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Abundant, renewable bioenergy can contribute to a more secure, sustainable, and economically-sound future by providing domestic clean energy sources, reduce U.S. dependence on foreign oil,  generate U.S. jobs, and revitalize rural America.

Feedstocks

  • Farmers
  • Seasonal workers
  • Mechanical engineers
  • Harvesting equipment mechanics
  • Equipment production workers
  • Chemical engineers
  • Chemical application specialists
  • Chemical production workers
  • Biochemists
  • Aquaculture technicians
  • Agricultural engineers
  • Genetic engineers and scientists
  • Storage facility operators

Conversion

  • Microbiologists
  • Clean room technicians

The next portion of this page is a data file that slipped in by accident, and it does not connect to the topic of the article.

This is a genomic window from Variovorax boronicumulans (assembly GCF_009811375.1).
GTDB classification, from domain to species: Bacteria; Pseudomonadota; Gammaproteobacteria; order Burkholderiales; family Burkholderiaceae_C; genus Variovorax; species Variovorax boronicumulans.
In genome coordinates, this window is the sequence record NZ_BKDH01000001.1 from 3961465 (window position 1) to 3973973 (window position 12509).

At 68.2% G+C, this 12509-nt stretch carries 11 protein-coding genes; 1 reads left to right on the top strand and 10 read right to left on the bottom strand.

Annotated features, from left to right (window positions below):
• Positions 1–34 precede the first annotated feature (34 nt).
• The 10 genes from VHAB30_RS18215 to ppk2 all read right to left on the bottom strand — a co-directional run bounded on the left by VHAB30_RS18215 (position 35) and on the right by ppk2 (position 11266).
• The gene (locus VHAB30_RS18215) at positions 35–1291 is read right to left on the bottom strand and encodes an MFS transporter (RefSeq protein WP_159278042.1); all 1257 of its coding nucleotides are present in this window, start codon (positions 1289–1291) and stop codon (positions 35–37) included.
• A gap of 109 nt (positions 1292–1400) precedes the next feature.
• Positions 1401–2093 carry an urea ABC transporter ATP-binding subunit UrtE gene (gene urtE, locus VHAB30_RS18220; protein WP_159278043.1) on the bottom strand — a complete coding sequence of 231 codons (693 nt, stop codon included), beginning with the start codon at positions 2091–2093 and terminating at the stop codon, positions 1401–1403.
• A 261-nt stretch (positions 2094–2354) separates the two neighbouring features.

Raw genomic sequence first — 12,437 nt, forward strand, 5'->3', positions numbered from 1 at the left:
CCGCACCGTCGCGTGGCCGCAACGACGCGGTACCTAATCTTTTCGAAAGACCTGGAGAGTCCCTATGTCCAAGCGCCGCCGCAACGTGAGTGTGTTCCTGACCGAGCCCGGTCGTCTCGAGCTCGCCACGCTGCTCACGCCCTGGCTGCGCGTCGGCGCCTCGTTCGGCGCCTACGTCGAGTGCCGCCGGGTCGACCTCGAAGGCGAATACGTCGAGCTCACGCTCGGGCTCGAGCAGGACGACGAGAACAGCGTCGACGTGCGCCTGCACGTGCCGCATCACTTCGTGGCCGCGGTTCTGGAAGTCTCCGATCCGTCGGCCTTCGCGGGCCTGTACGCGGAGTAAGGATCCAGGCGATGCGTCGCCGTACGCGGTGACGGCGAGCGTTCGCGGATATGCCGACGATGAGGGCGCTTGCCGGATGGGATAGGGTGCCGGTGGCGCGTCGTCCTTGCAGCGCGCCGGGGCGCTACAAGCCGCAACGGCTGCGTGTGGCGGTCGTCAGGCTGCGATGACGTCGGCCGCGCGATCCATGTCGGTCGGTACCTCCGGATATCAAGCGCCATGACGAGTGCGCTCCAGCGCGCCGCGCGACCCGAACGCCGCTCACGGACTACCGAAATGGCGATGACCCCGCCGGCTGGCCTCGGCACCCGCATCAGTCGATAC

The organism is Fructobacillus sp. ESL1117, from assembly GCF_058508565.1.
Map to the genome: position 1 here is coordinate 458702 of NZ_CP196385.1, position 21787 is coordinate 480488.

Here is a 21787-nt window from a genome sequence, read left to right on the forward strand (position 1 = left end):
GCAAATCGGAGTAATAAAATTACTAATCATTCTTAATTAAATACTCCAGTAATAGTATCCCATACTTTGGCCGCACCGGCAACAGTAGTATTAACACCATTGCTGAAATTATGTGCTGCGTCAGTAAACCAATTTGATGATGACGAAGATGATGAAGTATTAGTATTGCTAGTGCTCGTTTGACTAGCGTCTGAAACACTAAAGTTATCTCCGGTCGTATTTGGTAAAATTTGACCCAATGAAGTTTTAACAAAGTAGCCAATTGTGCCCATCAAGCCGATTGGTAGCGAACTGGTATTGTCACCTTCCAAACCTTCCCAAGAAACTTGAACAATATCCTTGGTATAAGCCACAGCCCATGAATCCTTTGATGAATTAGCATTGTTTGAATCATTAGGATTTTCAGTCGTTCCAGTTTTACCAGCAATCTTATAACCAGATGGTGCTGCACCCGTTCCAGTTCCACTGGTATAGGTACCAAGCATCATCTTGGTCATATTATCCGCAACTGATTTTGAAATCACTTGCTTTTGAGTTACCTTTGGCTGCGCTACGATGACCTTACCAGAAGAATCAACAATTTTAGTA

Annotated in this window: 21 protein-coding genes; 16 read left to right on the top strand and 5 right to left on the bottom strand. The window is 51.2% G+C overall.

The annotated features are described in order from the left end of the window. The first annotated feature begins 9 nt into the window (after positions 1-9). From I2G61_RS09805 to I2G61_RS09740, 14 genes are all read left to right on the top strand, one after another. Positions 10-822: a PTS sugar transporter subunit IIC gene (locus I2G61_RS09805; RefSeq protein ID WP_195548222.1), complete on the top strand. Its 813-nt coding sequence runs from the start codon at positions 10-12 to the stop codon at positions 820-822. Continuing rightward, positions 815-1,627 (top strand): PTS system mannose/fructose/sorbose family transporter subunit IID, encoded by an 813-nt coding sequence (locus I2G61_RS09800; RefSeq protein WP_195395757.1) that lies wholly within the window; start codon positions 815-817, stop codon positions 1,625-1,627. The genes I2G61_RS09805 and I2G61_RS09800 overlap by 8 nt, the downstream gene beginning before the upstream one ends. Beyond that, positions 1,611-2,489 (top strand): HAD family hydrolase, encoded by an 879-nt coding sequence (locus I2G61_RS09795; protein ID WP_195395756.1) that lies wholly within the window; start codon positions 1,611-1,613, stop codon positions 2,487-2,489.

• Industrial engineers
  • Chemical & mechanical engineers
  • Plant operators

End Use

  • Station workers
  • Construction workers
  • Codes & standards developers
  • Regulation compliance workers
  • Consultants

Transport of Feedstocks & Biofuels

  • Truck drivers
  • Truck filling station workers
  • Pipeline operators
  • Barge operators
  • Railcar operators
  • Train station operators

Where can I find bioenergy Education & Workforce resources?

The Bioenergy Technologies Office Education and Workforce Development Program offers valuable resources on its website:

Workforce and Economic Need

Successfully growing the U.S. bioeconomy will require new systems and networks to efficiently produce, harvest, and transport large quantities of diverse feedstocks. Biofuels will need to be produced from new biomass sources, such as switchgrass, fast-growing trees, crop residues, algae, and municipal wastes.